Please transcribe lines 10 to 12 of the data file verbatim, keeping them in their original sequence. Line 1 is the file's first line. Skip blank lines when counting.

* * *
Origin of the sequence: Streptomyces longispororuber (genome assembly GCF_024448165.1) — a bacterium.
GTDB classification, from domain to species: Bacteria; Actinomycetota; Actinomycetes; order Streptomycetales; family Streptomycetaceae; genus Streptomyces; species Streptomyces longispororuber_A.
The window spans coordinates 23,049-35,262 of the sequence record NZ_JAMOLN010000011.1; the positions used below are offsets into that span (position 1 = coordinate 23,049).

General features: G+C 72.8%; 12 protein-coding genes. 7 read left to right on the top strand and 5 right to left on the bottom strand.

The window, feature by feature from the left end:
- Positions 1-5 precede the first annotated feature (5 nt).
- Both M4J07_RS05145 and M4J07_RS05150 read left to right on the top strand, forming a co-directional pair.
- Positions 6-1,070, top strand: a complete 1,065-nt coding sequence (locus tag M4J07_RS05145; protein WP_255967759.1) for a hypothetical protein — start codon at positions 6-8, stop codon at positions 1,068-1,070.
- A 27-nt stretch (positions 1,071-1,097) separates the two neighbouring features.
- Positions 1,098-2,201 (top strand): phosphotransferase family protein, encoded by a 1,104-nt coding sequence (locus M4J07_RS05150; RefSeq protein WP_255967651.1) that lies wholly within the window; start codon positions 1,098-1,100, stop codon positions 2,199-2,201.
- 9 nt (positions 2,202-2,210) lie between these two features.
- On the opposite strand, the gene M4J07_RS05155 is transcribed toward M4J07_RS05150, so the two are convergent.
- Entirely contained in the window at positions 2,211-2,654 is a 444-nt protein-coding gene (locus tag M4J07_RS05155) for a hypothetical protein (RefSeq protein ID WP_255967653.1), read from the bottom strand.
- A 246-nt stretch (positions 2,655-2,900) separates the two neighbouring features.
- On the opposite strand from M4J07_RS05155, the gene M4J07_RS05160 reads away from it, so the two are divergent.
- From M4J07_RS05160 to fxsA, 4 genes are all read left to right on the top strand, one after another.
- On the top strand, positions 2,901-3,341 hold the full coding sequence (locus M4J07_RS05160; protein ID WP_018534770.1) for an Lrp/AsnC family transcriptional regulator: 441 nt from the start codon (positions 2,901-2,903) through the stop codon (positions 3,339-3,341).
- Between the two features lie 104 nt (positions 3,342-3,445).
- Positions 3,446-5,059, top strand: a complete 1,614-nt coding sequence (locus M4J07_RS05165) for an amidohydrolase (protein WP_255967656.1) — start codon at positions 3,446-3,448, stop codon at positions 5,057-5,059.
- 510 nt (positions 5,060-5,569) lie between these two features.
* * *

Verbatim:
- Positions 1,098-2,201 (top strand): phosphotransferase family protein, encoded by a 1,104-nt coding sequence (locus M4J07_RS05150; RefSeq protein WP_255967651.1) that lies wholly within the window; start codon positions 1,098-1,100, stop codon positions 2,199-2,201.
- 9 nt (positions 2,202-2,210) lie between these two features.
- On the opposite strand, the gene M4J07_RS05155 is transcribed toward M4J07_RS05150, so the two are convergent.